Dr. Sharon Orrange - September 14, 2018
Endometriosis is a common cause of painful periods, pelvic pain and infertility, affecting more than 11% of women in the US ages 15 to 44. Unfortunately, non-surgical treatments for endometriosis have been limited. In fact, the introduction of Orilissa in July marked the first time a new endometriosis drug has entered the market in nearly 10 years! Here’s what you should know about current treatment options. See More
Dr. Sharon Orrange - September 05, 2018
If you think you have gout, you’re not alone—joint pain is common and the prevalence of gout has increased over the past 30 years. Gout typically shows up as painful, red, hot, and swollen joint, usually in the lower extremities. 80% of gout involves a single joint (most often the big toe or knee), and attacks often occur at night or early in the morning.
Why is gout more common now? There are three reasons this is true: we are living longer, we have higher rates of obesity and other chronic diseases like diabetes, and we have higher rates of uncontrolled high blood pressure. See More
Dr. Sharon Orrange - April 02, 2018
With new guidelines issued by the American Heart Association, the goal blood pressure for all adults is now less than 130/80. The first number of your blood pressure, 130, is the systolic blood pressure and the second number, 80, is diastolic.
It is estimated almost half of Americans may meet the criteria for high blood pressure (BP), which can increase the risk for serious adverse cardiovascular events. See More
Dr. Sharon Orrange - August 20, 2017
Low back pain is a part of life—common across sexes, age groups, and countries, it’s something that almost all people experience at some point. Treatment for low back pain often includes a combination of medication and non-medication options. What should you start with? What treatments have the best evidence? And more importantly . . . what’s coming our way for low back pain treatment?
To start #OldSchool—the best evidence exists for these three treatments:
- Non-steroidal anti-inflammatory drugs (NSAIDS). See More
Dr. Sharon Orrange - June 25, 2017
Your eyes have a combination of a relatively small size with a rich blood supply that makes them extra vulnerable to negative side effects from medications.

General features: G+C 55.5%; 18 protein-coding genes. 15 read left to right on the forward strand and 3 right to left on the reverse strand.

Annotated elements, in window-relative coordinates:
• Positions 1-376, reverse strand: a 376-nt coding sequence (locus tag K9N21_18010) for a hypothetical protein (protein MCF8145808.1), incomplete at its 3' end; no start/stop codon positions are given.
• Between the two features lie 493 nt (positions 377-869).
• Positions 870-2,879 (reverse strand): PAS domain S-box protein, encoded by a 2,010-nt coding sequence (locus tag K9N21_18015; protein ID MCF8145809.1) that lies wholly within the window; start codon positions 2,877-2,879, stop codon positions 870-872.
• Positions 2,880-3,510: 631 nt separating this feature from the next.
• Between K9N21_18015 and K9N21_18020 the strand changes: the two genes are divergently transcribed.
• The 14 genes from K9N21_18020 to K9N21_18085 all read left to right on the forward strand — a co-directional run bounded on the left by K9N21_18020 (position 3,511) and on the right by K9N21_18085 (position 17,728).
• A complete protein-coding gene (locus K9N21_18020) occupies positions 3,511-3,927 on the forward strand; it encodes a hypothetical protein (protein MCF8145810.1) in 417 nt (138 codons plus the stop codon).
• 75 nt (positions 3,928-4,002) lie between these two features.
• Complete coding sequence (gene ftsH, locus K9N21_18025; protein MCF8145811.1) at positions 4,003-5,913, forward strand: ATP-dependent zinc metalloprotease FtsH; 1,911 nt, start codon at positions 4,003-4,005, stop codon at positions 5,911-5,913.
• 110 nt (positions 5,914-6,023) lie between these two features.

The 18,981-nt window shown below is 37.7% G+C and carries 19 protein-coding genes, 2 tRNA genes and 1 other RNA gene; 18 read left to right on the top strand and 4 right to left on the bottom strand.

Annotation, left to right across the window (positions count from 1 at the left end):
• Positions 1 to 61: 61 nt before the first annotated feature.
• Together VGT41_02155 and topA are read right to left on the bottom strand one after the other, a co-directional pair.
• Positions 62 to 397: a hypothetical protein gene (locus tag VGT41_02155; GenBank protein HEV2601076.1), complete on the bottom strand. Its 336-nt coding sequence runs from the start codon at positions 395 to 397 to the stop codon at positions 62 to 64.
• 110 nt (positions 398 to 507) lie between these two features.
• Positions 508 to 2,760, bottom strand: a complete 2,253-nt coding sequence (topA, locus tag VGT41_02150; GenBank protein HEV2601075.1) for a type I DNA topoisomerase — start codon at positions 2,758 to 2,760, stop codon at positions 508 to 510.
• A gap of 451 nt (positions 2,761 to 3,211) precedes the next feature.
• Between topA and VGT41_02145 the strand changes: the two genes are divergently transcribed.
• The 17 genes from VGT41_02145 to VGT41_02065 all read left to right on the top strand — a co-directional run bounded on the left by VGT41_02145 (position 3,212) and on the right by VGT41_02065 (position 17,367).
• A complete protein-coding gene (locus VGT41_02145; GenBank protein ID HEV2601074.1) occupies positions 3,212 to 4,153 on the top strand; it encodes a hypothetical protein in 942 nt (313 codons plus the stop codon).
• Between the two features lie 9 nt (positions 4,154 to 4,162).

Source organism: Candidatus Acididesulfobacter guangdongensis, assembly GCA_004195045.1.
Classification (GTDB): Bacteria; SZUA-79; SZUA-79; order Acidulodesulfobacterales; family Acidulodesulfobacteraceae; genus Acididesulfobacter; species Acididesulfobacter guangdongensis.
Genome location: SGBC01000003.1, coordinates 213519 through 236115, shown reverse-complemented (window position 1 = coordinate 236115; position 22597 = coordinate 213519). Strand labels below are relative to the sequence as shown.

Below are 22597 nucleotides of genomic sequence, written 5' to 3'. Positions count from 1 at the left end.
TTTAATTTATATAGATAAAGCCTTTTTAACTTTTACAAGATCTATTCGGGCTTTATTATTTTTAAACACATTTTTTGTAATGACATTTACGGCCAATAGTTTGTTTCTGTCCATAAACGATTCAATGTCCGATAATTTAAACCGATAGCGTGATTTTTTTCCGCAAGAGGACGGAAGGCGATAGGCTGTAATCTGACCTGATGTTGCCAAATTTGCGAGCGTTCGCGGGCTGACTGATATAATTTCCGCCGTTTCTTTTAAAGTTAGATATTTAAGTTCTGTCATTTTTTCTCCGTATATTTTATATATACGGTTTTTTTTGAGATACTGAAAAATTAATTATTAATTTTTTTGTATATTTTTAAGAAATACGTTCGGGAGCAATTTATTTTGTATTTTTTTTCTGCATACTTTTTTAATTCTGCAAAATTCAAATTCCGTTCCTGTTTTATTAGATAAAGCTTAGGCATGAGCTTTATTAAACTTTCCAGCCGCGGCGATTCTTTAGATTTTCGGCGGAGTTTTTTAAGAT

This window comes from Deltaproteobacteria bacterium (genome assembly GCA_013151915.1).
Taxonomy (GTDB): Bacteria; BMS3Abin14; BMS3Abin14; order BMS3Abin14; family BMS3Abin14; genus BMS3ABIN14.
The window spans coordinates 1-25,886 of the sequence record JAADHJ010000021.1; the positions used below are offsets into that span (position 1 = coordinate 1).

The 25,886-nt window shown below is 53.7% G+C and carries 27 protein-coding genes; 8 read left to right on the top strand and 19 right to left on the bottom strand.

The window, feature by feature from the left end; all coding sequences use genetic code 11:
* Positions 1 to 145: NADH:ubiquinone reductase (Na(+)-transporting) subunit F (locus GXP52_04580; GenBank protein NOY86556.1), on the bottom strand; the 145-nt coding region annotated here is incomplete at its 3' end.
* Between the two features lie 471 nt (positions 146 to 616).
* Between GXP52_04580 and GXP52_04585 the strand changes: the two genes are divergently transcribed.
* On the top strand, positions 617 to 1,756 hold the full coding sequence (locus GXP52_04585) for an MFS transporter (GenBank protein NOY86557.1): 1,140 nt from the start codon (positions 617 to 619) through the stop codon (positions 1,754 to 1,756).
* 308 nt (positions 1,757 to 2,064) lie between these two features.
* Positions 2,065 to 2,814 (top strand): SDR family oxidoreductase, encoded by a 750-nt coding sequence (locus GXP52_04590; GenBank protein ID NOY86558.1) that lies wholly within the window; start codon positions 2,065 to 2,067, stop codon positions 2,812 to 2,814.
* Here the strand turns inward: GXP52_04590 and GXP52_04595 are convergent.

These side effects vary—and may involve the lens, retina or cornea. If you’re older, or using a medication at a high dose for a longer period of time, be aware that your risk will be higher.
Here are ten oral medications known to have adverse effects on the eye:
- Alendronate (Fosamax) is taken once a week and belongs to a class of medications used for osteoporosis called bisphosphonates. See More
Dr. Sharon Orrange - April 04, 2017
“Can I have a drink while I’m taking my medication?” This is a question that primary care doctors are frequently asked, rightly so. Almost 50% of Americans report taking a prescription medication in the previous month. Alcohol in moderation (3 – 5 drinks per week) is recommended for stroke and heart disease prevention, and many folks taking medications known to interact with alcohol still report regular use. See More
Dr. Sharon Orrange - June 29, 2015
The most expensive prescriptions are usually the best, right?
That’s what many people think, but it isn’t always the case—not even close. There are many inexpensive drugs out there that work just as well for treating everything from arthritis to depression, and some even have fewer side effects than their high-cost counterparts.
Roni Shye - April 08, 2015
When you drop off your medications at a pharmacy you may notice that the technician, intern, or pharmacist who greets you and takes your prescriptions may also ask you for an updated list of your allergies.
I have seen some patients annoyed by this life-saving question, while others seem to blow it off. Some of the remarks I have heard include, “It’s on file, I told you last time,” to “You don’t need to know this information. See More
Dr. Sharon Orrange - October 21, 2014
Pain is complex, so there is no “one pill fits all” treatment. Hydrocodone is the most prescribed medication in the United States, also marketed in combination with acetaminophen (Tylenol) under the brand names Vicodin, Norco and Lortab.
As of October 6, 2014, all drugs containing hydrocodone are schedule II drugs, and that means they are now much harder to get. There is no question this is a hassle for some patients and physicians but we (doctors) are too quick to prescribe it and for most pain, you don’t really need hydrocodone. See More
Roni Shye - June 03, 2014
Generic Celebrex (celecoxib) has been approved by the FDA as of May 30, 2014. Teva Pharmaceuticals received exclusive market rights for 180 days on the 100 mg, 200 mg, and 400 mg capsules, while Mylan Pharmaceuticals has also been approved to market the 50 mg capsules.
When will generic celecoxib be available?
Mylan Pharmaceuticals plans to begin selling their 50 mg capsule at the earliest point it can, but not later than December 2014. See More